Tubridy: The Imitation Game

This article first appeared in Village magazine, February/March 2024 edition

After a hectic year of high-profile inquiries, sackings, and Oireachtas hearings, Ryan Tubridy finds himself at the helm of a morning radio programme, beaming down to Dubliners from London. Yet it is not a Tubridy his old audience on RTÉ would recognise. The latest iteration is an algorithmic DJ, limited in how much he can waffle on between station idents, time-checks, and weather and traffic updates between research-mandated music tracks designed to appeal to the target demographic.

But all is not lost. If you missed Tubridy 1.0, then tune in to RTÉ Radio 1 just after 9AM every morning, where you can listen to Oliver Callan ramble on in an apparent stream of consciousness about the morning newspapers and whatever is in the daily zeitgeist, before a soft-focus interview and a couple of middle of the road music tracks.

Radio in Ireland is rarely innovative. And the lack of imagination is summed up in the decision to hire Oliver Callan, who makes his living as an impressionist, to spend an hour every day doing a poor impression of Tubridy-that-was.

Callan is a gifted performer, but he’s being pushed into a Tubridy shaped box by RTÉ programme management. With luck, he will assert himself and reinvent the programme in his own image, and define his own voice. This becomes all the more important as Tubridy never had a voice of his own. His Late Late Show was a reheated 1990s American chat show filled with tired and reheated tropes lifted from 1990s Letterman and Leno, inane and derivative, but new to RTÉ, and his morning show was an empty space, allowing everyone an hour to decompress between Morning Ireland and Today with Clare Byrne.

In his new slot on Q102, running from 10AM-1PM Monday to Fridays, Tubridy is filled with early boomer energy, the embodiment of Ireland’s youngest old man, an uneasy mix of Smashie and Nicey and Steve Coogan’s Alan Partridge.

In an echo of earlier glories, Tubridy also hosts a Sunday morning pseudo-national morning radio programme. The weekend almost-nationwide Frankenstein show is bolted together out of parts from Dublin’s Q102, Cork’s 96FM, Limerick’s Live 95, and Drogheda’s LMFM.

His patter is restricted by the need to keep those music tracks coming, but he does his best, gamefully chatting to the microphone about his last century tastes in music and pop culture, and taking the odd phone call from a listener in Kildare or the Channel Islands. Quite what his English listeners make of it all if difficult to assess.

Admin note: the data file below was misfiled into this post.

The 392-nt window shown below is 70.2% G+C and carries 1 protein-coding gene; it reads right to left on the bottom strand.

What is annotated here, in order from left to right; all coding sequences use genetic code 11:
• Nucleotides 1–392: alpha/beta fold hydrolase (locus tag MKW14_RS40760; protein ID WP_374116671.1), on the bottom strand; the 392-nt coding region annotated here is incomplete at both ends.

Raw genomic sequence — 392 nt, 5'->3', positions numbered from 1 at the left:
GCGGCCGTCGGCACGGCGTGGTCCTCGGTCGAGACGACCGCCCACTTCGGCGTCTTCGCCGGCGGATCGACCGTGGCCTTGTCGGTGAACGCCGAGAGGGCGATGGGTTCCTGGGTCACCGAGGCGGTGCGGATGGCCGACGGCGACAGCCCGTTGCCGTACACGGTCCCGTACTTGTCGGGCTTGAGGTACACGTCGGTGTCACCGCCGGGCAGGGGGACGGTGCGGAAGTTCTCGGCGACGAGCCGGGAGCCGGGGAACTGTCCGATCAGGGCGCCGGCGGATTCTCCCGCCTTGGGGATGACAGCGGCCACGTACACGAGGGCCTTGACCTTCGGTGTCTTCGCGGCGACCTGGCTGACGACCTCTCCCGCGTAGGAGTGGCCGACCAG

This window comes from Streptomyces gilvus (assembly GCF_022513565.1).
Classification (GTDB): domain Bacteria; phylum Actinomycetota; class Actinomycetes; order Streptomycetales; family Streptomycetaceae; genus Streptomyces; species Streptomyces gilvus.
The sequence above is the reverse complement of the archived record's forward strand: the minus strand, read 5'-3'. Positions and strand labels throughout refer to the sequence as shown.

Tubridy had a headstart over Oliver Callan in establishing his new show, as RTÉ dithered dithered over who to put in the morning slot, extending the auditions almost until the end of January.

But while Q102 is nominally interested in the 35+ market, it’s hard to imagine they are chasing the RTÉ audience which settles down to listen to a morning of current affairs coverage at 10AM each day. The listeners Tubridy is reaching aren’t switching over after Callan finishes up, and it’s unlikely they spend much time listening to talk-heavy newsradio. Both stations may be aimed at over-35s, but compared to Q102, RTÉ 1 is older, more serious. RTÉ1 wears a suit, while Q102 still wears a pair of jeans, even if they are sometimes unfashionable bootcuts.

What Virgin Radio are doing is difficult to discern. Perhaps they are testing the waters, and planning a competitor to the Late Late with their new star on their Irish television station. But Tubridy is damaged goods with the Irish public. It’s one thing to host another anodyne morning DJ show, quite another to launch a fresh TV gig going up against Patrick Kielty. And even if he broadcasts from London, Tubridy is unlikely to attract the same quality of guest as Graham Norton.

For a large portion of any potential audience, Tubridy’s vibe is Fianna Fáil Nepo Baby. For most of his career, he was able to downplay those family connections, but stories of complicated accounting procedures to avoid a pay cut while the country went through years of austerity measures undermined the clean cut image of the fun loving adult kid who lived for the Toy Show. Instead, he now carries the memory of every cute stroke from the Bertie era and before.

Maybe Virgin, like many British companies before it, just doesn’t get that The Republic of Ireland isn’t just another regional English market.